Vancouver leaders have decided against applying for a federal grant this year that, if awarded, would have ensured Fire Station 6 will stay open after its current grant runs out at the end of 2013.
The move means the station, on Northeast 112th Avenue, could close from the end of 2013 to as late as August 2014 — and that’s if Vancouver is successful in getting a Staffing for Adequate Fire and Emergency Response, or SAFER, grant next year.
Fire Station 6 was shuttered for most of 2011 due to budget cuts, but reopened after the city got a $2.3 million SAFER grant to hire 13 new firefighters.
City Manager Eric Holmes told the city council in an email Friday — the deadline to apply — that Vancouver wasn’t technically qualified for the grant, and that because it has a grant now, the department wasn’t as competitive.
But supporters of the station said they felt blind-sided by the last minute change — the city council had approved going after the money in May.
“I’m highly disappointed,” said Mary Elkin, who lives in the Image neighborhood and founded Friends of Fire Station 6. “I’m a little upset that no one even told the city council this was going to happen. It didn’t give them time to ask questions.”
Holmes said that after his office consulted with the Federal Emergency Management Agency, which hands out SAFER grants, he found that Vancouver doesn’t technically qualify. The city coun
cil would have to authorize a letter of intent to lay off those 13 firefighters — something Holmes said should happen as part of the larger talks about the city’s budget, which will occur later this year.
“It is an issue of debate that deserves to be considered in context of the overall biennial budget,” Holmes said Monday. Holmes’ budget is subject to council approval, but it does not contain money for Fire Station 6 as it stands now.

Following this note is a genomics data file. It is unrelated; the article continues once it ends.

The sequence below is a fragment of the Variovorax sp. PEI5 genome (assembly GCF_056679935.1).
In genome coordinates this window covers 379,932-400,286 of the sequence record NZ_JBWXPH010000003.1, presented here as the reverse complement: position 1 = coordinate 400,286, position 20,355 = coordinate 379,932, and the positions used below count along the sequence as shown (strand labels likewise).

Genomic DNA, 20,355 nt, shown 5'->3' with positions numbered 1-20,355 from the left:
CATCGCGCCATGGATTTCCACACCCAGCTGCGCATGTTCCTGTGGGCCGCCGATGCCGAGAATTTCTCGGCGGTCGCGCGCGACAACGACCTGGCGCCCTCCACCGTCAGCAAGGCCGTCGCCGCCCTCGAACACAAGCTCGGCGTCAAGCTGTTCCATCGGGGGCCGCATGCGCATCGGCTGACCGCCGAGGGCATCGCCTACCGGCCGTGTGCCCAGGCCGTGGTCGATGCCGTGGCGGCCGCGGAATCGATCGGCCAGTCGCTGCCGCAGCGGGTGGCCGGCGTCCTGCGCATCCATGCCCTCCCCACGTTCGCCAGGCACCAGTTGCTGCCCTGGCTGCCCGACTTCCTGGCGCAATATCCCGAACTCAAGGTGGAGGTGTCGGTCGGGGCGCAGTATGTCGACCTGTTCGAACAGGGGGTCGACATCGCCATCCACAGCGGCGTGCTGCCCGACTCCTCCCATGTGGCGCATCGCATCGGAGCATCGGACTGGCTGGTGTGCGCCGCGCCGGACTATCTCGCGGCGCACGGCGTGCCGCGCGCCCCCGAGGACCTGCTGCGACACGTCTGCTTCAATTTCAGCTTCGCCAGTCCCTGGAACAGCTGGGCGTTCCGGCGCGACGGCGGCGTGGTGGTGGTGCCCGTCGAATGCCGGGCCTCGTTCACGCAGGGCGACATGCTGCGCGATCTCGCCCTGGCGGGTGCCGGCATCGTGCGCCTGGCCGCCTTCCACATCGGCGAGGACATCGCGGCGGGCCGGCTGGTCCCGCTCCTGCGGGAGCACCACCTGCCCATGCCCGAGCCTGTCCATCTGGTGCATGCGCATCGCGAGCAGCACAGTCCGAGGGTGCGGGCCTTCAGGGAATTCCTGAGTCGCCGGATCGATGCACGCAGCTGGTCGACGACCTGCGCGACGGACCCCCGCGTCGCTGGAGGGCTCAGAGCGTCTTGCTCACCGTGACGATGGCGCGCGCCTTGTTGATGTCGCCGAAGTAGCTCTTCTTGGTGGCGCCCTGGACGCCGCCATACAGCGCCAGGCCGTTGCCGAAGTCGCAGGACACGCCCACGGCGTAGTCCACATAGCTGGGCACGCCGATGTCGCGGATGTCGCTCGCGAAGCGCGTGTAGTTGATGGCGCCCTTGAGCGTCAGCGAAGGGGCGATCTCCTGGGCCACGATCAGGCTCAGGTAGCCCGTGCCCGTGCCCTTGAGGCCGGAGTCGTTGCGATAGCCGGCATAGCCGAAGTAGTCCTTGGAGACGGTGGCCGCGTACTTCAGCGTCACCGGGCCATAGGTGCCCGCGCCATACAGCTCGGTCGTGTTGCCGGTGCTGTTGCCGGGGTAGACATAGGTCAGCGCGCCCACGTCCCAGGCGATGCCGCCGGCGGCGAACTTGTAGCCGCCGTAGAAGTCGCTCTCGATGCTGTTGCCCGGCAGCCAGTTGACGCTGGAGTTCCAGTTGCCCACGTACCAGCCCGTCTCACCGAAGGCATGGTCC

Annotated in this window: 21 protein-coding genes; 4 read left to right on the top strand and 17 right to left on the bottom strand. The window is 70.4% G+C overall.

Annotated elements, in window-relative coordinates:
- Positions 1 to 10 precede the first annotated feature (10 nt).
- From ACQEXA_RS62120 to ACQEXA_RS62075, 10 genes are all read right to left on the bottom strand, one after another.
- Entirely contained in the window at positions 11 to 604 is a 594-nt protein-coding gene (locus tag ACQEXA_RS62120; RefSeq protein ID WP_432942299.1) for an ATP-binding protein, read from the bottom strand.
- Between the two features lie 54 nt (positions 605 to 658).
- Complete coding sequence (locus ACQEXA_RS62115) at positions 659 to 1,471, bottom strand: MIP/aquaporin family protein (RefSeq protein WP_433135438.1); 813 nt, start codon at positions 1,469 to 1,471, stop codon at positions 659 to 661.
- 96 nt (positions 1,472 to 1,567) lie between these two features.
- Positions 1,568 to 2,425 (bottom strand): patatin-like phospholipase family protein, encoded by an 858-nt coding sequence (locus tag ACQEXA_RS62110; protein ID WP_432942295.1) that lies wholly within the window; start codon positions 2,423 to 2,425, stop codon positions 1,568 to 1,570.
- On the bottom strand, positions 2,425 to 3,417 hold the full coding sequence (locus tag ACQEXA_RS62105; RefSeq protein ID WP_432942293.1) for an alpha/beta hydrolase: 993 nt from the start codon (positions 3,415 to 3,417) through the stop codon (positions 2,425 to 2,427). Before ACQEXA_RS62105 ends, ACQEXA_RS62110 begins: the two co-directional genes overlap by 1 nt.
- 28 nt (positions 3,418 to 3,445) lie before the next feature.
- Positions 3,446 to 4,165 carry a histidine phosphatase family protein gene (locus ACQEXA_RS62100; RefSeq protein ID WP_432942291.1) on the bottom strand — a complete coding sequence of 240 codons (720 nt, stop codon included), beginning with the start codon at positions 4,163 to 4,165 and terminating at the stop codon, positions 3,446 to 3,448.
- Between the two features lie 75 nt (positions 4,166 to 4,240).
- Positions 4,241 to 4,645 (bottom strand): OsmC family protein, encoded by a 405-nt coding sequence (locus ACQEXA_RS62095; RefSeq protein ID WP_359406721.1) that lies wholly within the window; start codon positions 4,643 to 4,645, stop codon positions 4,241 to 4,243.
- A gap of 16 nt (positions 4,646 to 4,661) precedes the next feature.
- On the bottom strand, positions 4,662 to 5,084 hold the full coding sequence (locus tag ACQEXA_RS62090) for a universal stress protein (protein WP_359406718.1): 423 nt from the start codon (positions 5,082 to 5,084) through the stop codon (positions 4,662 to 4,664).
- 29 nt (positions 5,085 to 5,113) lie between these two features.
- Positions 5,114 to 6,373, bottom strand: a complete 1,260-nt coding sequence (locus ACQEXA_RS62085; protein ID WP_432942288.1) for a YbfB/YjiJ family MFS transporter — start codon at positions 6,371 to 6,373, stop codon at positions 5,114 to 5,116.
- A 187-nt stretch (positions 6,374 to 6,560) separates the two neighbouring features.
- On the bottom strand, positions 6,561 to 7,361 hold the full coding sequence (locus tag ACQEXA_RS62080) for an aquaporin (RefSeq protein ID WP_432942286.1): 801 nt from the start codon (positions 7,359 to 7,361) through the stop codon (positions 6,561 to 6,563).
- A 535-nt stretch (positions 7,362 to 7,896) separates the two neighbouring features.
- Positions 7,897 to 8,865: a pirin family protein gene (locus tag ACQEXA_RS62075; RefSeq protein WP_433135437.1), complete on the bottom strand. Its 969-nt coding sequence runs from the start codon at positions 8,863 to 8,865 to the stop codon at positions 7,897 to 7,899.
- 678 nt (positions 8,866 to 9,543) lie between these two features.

“In addition, the fact that the city has almost a year left on the current SAFER grant makes us less competitive compared to other departments that are actively laying off staff from their 2010 SAFER awards,” Holmes wrote the city council.
In an email, Fire Chief Joe Molina said he also felt that the city wouldn’t be a good fit this time around.
“My recommendation was that we provide layoff notices prior to July 2013 with a layoff effective date by the grant deadline (most likely November 2013),” Molina wrote. “SAFER award timing is unpredictable but could come early enough to minimize the layoff period to a few months, or worst case, as late as August 2014.”
Molina and Holmes also both expressed hope that a redesign of the department’s fire and EMS service delivery model may help keep the same level of coverage in central Vancouver, even if Fire Station 6 closes again.
Elkin said she wasn’t sold.
“I think it’s wrong,” she said. “I think our city needs to fully fund our police and fire departments.”